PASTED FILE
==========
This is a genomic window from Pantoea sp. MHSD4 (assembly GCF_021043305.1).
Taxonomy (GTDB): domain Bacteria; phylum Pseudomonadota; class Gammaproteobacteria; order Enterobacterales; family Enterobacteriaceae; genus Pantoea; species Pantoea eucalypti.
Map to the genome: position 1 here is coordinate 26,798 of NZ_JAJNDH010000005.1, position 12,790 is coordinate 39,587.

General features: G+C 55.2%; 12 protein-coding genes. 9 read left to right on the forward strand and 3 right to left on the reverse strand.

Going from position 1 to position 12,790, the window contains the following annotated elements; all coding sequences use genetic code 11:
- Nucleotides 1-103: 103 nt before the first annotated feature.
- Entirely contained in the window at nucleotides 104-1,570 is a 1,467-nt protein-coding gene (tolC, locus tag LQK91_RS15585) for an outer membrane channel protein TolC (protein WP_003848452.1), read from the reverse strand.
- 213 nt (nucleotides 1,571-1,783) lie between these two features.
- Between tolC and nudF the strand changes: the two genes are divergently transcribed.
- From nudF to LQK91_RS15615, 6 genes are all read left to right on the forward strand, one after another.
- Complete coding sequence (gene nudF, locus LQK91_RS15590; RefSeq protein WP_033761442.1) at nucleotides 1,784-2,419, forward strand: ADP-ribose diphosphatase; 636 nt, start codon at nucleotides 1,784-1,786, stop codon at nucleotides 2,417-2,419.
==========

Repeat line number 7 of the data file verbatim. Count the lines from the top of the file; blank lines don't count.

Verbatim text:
- Entirely contained in the window at nucleotides 104-1,570 is a 1,467-nt protein-coding gene (tolC, locus tag LQK91_RS15585) for an outer membrane channel protein TolC (protein WP_003848452.1), read from the reverse strand.